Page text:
To seek the participation of all our children in learning; this leads to the highest possible level of achievement and fulfillment for each individual
To ensure the child’s (according to their age and understanding) and parents’ views are sought and valued
To identify and provide for all children’s learning needs as early as possible, using a range of strategies
To deliver planned and organised support for all children who are experiencing a learning difficulty or have a disability
To ensure all children’s needs are met through the practice, culture, management, and deployment of resources
To work in close partnership with governors, staff, parents and children to create and maintain the best possible provision for all children who have been identified as having a special educational need in accordance with the Code of Practice
To work in cooperation and productive partnerships with the Local Authority and other outside agencies, to ensure there is a multi-professional approach to meeting the needs of all vulnerable learners

Educational Inclusion and Access to the Curriculum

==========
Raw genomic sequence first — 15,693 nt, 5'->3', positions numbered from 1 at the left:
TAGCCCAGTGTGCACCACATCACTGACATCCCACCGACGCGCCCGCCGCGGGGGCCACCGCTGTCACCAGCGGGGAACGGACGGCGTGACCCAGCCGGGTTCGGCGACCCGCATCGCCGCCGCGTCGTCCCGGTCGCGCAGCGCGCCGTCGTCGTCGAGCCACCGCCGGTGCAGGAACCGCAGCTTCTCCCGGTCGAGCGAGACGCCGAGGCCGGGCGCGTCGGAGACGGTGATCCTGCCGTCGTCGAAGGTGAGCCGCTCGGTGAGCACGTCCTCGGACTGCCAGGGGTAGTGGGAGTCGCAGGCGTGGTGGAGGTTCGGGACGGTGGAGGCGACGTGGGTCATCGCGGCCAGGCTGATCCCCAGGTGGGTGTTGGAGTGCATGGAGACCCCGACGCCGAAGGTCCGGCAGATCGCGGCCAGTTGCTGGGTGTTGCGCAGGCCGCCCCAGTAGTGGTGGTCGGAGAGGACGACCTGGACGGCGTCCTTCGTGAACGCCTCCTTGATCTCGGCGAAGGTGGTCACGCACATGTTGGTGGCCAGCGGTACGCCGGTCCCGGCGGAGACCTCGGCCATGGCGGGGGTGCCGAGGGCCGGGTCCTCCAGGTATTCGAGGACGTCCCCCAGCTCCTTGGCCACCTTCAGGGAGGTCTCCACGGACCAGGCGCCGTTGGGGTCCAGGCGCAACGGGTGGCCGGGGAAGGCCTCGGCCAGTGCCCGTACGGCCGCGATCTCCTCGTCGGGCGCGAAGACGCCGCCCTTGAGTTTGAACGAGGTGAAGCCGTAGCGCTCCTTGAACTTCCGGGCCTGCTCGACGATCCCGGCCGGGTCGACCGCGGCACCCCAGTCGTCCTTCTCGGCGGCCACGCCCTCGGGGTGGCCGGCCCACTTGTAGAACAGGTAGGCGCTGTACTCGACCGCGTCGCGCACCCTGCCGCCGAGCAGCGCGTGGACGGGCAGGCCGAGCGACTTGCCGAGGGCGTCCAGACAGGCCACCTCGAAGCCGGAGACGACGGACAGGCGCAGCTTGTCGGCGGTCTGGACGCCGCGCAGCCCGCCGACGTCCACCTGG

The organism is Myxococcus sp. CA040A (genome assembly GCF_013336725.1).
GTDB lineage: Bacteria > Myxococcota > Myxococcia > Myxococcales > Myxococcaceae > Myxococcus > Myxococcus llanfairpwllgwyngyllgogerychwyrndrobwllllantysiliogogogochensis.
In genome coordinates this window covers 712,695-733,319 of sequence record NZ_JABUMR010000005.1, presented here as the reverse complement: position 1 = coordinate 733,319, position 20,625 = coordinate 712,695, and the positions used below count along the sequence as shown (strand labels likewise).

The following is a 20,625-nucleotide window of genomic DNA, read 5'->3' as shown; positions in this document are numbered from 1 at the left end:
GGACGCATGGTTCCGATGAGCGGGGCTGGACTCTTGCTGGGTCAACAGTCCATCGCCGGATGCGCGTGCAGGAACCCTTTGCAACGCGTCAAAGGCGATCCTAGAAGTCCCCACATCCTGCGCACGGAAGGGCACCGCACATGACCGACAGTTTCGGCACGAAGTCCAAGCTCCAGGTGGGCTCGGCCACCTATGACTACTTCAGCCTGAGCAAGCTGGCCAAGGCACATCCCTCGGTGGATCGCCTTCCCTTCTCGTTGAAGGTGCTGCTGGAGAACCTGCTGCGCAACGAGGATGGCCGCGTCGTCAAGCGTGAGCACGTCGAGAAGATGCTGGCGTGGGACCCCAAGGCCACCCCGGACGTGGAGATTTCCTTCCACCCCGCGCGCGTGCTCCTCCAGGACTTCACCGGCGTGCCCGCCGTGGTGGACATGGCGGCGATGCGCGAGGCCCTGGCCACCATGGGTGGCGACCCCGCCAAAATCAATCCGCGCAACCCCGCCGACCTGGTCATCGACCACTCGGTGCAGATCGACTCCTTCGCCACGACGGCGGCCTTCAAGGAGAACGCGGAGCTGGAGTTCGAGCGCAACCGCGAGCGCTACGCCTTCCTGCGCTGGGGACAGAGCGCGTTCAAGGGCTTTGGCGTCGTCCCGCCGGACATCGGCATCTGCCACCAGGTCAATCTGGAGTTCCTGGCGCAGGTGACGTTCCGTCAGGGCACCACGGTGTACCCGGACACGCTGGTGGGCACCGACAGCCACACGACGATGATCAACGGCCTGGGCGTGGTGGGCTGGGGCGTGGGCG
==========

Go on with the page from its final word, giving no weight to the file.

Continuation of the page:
In our school all children are entitled to receive Quality First Teaching and access a broad and balanced curriculum, which is differentiated so they can:

Understand the relevance and purpose of learning activities
Experience levels of understanding and rates of progress that bring feelings of success and achievement

As a staff we understand and acknowledge that children have different educational and behavioural needs and aspirations, require different strategies for learning, acquire and communicate information at different rates, and need a range of different teaching approaches and experiences. Teachers use a range of strategies to meet every child’s needs and use Assessment for Learning (AfL) to inform the next stage of planning. Lessons have clear learning objectives, are appropriately differentiated, and teacher and pupil assessment inform the next stage of learning.

Individual targets, which enable a small steps approach to learning, feature significantly in the provision made by the school. By breaking down the learning into small steps and targets we ensure that children experience success.

Identification, Assessment and Provision

Provision for children with special educational needs is a matter for the whole school.
The governing body, the school’s Headteacher/SENCo and all other members of
staff, particularly class teachers and teaching assistants, have important day-to-day
responsibilities. All teachers are teachers of children with special educational needs.

The school will assess each child’s current levels of attainment on entry in order to
ensure that they build on the patterns of learning and experience already established
during the child’s pre- school years. If the child already has an identified special